Imagine you are accused of a crime, but can't remember anything. Do you try to defend yourself? Are you feeling guilty? Would it feel unfair to you if you were convicted?
I am not speaking about me, thankfully, but about the German prime minister of Thuringia, Dieter Althaus. On the first of January he collided with Mrs. C. on the ski slopes of the Riesneralm in Styria, Austria. He wore a helmet and (barely) survived, she did not and didn't. According to eye-witnesses it was his fault - he disregarded warning signs and went around a barrier there to prevent exactly this type of accident.
But here is the twist: He doesn't remember anything of the incident. This is fairly common after severe injuries, particularily when suffering head trauma, so there is no reason to doubt Mr. Althaus - especially since he was in a coma for two days.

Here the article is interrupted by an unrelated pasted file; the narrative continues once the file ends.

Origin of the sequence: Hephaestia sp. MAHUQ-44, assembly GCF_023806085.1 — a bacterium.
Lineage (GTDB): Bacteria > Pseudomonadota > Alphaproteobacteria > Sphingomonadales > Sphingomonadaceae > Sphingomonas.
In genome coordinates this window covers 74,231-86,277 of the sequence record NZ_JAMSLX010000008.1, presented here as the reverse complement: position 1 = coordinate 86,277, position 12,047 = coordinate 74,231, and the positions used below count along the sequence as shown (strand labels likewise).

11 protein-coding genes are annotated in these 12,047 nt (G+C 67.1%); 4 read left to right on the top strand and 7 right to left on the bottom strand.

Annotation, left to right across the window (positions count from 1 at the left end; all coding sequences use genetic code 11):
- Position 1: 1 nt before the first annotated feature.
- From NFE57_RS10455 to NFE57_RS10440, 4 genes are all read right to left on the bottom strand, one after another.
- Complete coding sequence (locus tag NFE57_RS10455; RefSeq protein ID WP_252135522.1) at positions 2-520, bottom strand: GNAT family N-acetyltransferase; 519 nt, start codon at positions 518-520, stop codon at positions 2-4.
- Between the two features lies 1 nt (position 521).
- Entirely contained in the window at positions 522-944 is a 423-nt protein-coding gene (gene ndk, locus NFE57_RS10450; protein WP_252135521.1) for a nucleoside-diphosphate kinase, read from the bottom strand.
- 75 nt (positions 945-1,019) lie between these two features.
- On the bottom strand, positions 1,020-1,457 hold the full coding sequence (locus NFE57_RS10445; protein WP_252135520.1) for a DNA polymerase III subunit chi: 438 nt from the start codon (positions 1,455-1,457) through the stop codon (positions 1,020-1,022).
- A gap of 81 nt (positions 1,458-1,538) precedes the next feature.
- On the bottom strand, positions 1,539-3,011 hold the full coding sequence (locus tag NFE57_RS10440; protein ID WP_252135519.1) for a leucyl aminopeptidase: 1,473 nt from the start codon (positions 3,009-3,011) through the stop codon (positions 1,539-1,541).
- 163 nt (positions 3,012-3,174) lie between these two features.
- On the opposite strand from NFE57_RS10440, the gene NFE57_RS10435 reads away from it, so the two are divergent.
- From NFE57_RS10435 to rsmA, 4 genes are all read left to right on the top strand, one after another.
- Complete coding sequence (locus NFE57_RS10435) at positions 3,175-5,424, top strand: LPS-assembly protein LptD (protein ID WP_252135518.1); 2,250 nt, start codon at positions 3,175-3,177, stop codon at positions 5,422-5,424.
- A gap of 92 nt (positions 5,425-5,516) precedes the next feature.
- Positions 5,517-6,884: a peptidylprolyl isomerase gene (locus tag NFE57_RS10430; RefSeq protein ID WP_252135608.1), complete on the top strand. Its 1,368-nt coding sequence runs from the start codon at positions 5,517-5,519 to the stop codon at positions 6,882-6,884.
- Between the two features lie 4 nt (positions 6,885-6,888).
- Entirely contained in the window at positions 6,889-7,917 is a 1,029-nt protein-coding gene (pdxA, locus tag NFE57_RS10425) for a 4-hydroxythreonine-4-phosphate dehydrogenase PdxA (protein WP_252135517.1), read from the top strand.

Yesterday the trial took place - Mr. Althaus was accused of involuntary manslaughter. And he did a very honourable thing: Since he doens't remember anything, he didn't even show up for the trial, but rather admitted his guilt and accepted any punishment the court would agree on a priori. Because of this, the court session was very short - it took only one hour, and Mr. Althaus was fined 33 300 Euro and 5000 Euro compensation to Mrs. C's widower.
There is some grumbling in the juridical profession in Austria about the speed of the trial, but what is there to deliberate? The only thing they had to do was to decide on the punishment, everything else was clear.
I'll tip my hat to Mr. Althaus comportment, it can't be easy to admit guilt to something you can't remember doing, butit was the right thing to do. That's the kind of behaviour I'd like to see in all politicians, standing up to their mistakes.
2 weeks ago